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‘There’s a lot of work to do’: City of Winnipeg launches construction season

It’s frequently called Winnipeg’s ‘unofficial fifth season’ – and today the City of Winnipeg announced 2024’s construction season is underway.

The city said $138.3 million has been budgeted for improvements to local and regional streets this year.

There will be work done to nearly 150 kilometres of road, bridge, and active transportation infrastructure.

“Some of the key projects this year some of the key projects included this year will be working on the St. Vital Bridge – that work continues (at) $13 million this year,” said Winnipeg Mayor Scott Gillingham. “(There will be) rehabilitation of the Pembina Highway Bridge over the LaSalle River, and the construction of a new bridge on Creek Bend Road over the Seine River.”

The Regional and Local Street Renewal program will also see significant work on major routes.

Inkster Boulevard (from Sheppard Street to Main Street) is undergoing a two-year, $16.77 million project, while Abinoji Mikanah (from St. Anne’s Road to River Road) will see a two-year, $12.7 million project. Sections of Grant Avenue and Taylor Avenue will be the subject of $5.8 million of work over the course of the year.

Map of Winnipeg road construction in 2024, seen on May 27. (CTV News/Joseph Bernacki)

2024 will also bring more active transportation improvements to the city.

There will be new separated bike lanes on Panet Road, and Day Street, and extensions of existing multiuse paths on Keewatin Street, and Taylor Avenue.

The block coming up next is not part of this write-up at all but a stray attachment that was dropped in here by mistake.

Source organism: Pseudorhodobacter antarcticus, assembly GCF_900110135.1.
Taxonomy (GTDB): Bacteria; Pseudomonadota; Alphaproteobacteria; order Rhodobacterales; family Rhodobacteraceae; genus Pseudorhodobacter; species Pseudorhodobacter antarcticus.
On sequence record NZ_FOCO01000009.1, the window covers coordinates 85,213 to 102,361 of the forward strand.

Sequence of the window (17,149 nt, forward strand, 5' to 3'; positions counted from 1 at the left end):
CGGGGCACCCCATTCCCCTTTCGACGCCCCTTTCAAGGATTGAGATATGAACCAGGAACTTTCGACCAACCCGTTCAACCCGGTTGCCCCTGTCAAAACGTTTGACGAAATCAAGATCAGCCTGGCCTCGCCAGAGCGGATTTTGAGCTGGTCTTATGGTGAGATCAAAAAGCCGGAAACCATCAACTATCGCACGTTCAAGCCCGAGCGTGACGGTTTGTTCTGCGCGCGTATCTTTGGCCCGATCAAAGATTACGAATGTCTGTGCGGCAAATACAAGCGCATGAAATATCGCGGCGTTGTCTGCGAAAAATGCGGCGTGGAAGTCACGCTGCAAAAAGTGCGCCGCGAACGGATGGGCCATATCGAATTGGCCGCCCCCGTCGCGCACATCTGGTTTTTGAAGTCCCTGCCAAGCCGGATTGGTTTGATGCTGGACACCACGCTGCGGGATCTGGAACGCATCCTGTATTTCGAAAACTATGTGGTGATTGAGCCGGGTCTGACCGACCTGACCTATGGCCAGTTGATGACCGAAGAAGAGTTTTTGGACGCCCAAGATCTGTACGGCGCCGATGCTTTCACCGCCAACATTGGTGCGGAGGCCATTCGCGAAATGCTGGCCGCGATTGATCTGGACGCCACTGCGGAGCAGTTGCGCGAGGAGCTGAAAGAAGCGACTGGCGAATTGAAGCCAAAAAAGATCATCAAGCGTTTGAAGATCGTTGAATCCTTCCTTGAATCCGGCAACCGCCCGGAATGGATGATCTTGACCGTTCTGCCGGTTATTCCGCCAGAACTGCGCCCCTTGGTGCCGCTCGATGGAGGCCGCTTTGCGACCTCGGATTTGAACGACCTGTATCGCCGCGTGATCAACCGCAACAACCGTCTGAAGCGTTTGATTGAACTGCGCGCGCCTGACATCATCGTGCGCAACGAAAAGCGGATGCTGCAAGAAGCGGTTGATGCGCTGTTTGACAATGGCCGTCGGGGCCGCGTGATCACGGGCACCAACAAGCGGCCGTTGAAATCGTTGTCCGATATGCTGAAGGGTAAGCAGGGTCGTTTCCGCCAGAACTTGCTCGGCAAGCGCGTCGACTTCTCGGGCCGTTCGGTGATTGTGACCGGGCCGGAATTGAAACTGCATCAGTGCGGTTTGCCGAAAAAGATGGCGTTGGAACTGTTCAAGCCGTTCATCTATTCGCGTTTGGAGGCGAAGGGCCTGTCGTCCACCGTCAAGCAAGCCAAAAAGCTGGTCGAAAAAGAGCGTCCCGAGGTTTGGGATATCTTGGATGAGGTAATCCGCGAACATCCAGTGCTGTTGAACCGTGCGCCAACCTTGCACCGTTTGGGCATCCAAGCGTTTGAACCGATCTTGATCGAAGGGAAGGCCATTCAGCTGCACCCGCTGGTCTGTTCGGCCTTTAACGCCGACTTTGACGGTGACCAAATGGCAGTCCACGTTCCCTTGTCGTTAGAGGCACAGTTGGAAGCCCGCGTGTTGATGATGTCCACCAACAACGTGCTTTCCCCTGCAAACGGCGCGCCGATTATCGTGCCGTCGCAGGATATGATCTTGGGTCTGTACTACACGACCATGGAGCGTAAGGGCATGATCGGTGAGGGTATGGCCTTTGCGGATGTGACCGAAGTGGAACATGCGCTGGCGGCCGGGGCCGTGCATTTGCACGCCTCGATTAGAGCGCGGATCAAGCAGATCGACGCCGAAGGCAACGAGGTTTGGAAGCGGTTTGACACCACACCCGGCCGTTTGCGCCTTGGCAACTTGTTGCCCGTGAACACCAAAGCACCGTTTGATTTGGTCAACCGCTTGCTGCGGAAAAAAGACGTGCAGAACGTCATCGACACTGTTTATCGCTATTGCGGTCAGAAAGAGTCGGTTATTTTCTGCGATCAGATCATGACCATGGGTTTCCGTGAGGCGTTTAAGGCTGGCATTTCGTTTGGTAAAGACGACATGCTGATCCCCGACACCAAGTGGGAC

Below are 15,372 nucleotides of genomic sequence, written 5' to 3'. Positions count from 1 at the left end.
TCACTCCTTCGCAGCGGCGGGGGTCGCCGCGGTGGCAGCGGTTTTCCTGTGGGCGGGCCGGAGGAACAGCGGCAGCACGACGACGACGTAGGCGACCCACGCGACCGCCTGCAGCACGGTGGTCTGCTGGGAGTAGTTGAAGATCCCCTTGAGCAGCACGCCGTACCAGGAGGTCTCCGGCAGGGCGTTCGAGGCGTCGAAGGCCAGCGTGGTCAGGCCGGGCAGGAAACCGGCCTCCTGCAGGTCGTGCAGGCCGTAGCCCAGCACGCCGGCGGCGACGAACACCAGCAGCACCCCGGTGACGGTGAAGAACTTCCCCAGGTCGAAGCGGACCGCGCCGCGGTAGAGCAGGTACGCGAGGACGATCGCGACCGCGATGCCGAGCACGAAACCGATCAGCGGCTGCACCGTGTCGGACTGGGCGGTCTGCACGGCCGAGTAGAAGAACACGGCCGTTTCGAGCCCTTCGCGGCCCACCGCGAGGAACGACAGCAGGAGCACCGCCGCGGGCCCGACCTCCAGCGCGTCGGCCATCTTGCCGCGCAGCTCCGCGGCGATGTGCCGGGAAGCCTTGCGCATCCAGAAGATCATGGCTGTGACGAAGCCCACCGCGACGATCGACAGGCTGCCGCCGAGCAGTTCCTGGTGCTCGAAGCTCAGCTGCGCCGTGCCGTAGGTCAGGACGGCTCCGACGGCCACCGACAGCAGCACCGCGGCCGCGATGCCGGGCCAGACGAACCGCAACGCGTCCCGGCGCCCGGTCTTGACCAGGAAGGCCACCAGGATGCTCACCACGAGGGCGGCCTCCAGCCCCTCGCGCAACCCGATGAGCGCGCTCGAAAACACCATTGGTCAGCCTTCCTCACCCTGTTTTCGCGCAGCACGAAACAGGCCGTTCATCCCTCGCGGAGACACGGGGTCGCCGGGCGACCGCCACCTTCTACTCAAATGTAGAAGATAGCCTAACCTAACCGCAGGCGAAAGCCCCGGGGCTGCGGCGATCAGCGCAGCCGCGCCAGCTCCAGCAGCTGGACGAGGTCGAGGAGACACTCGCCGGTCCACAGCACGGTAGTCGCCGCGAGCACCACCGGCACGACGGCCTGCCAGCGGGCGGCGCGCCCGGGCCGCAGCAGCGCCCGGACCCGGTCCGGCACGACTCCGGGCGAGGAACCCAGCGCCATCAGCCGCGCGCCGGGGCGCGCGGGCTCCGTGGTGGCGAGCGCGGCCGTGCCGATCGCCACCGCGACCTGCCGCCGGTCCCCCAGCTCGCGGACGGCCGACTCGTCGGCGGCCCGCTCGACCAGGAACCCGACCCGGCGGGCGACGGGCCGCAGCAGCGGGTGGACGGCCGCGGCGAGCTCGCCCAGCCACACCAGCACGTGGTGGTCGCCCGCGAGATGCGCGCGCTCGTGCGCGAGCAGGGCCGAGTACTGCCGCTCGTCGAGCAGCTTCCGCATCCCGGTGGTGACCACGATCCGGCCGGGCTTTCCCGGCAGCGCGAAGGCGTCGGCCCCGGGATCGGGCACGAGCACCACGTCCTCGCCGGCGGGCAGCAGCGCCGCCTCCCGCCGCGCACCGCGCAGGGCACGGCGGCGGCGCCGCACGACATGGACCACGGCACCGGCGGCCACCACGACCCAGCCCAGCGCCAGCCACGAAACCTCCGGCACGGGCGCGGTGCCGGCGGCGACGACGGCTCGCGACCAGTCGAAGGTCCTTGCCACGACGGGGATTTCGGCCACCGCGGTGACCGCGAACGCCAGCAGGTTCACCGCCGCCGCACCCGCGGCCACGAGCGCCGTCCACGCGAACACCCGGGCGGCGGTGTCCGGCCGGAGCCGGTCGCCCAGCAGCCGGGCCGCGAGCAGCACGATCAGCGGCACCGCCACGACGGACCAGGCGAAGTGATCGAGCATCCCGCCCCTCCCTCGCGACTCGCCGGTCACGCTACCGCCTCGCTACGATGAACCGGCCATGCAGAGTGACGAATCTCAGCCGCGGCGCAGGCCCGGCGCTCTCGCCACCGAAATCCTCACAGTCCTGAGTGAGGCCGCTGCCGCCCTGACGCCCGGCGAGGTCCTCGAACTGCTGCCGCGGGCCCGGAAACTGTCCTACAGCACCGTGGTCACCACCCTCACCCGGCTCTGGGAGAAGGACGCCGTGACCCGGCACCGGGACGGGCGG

Eight new neighbourhood greenways will also be constructed in areas, including Wolseley Avenue, Egerton Road, and Alexander Avenue.

“We’ve got road projects happening all around our city. We know there’s a lot of work to do. But if almost certainly every quadrant of Winnipeg will see road projects and construction happening this year as we renew our infrastructure,” said Gillingham.

Gillingham said he recognizes that the road work may cause inconveniences over the next few months and urges drivers to plan ahead and drive safely.

Winnipeggers are also reminded to check the city’s lane closure app, and download the traffic and navigation app Waze to find the fastest routes.

The mayor noted that although construction may be disruptive at the moment, it’s ultimately an investment in Winnipeg’s future.

“Keep in mind that when we do a complete road reconstruction, that road will last is about 40 to 50 years, we’re looking at…so yes, it’s an inconvenience for a summer, but when we’re doing a reconstruction – and a rehabilitation is different – but when we do a reconstruction, that road is going to last for a few generations,” said Gillingham.

For road construction information, you can check out the city’s Public Works’ site

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